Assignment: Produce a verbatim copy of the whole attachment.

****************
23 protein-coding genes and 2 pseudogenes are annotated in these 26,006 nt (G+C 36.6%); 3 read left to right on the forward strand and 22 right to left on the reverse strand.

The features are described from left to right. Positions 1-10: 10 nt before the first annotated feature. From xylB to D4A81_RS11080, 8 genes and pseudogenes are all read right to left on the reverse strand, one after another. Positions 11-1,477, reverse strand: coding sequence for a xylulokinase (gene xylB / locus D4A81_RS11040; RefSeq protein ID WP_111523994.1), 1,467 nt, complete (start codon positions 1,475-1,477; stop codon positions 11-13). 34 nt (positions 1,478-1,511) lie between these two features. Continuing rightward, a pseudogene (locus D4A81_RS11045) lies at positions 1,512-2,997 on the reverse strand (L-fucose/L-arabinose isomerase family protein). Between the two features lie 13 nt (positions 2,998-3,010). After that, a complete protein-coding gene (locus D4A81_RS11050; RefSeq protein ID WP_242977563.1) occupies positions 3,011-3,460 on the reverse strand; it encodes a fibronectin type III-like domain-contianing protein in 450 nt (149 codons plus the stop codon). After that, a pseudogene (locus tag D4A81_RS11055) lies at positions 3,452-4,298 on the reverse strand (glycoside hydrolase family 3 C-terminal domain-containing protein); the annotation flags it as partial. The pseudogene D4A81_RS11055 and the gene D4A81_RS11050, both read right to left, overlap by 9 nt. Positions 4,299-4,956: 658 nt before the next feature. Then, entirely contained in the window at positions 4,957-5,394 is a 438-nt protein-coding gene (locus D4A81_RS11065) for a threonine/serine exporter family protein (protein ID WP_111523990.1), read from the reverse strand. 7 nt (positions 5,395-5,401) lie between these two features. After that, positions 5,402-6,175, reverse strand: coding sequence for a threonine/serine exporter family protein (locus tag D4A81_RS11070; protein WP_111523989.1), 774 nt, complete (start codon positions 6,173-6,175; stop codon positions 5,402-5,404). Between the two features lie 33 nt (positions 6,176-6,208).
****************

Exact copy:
23 protein-coding genes and 2 pseudogenes are annotated in these 26,006 nt (G+C 36.6%); 3 read left to right on the forward strand and 22 right to left on the reverse strand.

The features are described from left to right. Positions 1-10: 10 nt before the first annotated feature. From xylB to D4A81_RS11080, 8 genes and pseudogenes are all read right to left on the reverse strand, one after another. Positions 11-1,477, reverse strand: coding sequence for a xylulokinase (gene xylB / locus D4A81_RS11040; RefSeq protein ID WP_111523994.1), 1,467 nt, complete (start codon positions 1,475-1,477; stop codon positions 11-13). 34 nt (positions 1,478-1,511) lie between these two features. Continuing rightward, a pseudogene (locus D4A81_RS11045) lies at positions 1,512-2,997 on the reverse strand (L-fucose/L-arabinose isomerase family protein). Between the two features lie 13 nt (positions 2,998-3,010). After that, a complete protein-coding gene (locus D4A81_RS11050; RefSeq protein ID WP_242977563.1) occupies positions 3,011-3,460 on the reverse strand; it encodes a fibronectin type III-like domain-contianing protein in 450 nt (149 codons plus the stop codon). After that, a pseudogene (locus tag D4A81_RS11055) lies at positions 3,452-4,298 on the reverse strand (glycoside hydrolase family 3 C-terminal domain-containing protein); the annotation flags it as partial. The pseudogene D4A81_RS11055 and the gene D4A81_RS11050, both read right to left, overlap by 9 nt. Positions 4,299-4,956: 658 nt before the next feature. Then, entirely contained in the window at positions 4,957-5,394 is a 438-nt protein-coding gene (locus D4A81_RS11065) for a threonine/serine exporter family protein (protein ID WP_111523990.1), read from the reverse strand. 7 nt (positions 5,395-5,401) lie between these two features. After that, positions 5,402-6,175, reverse strand: coding sequence for a threonine/serine exporter family protein (locus tag D4A81_RS11070; protein WP_111523989.1), 774 nt, complete (start codon positions 6,173-6,175; stop codon positions 5,402-5,404). Between the two features lie 33 nt (positions 6,176-6,208).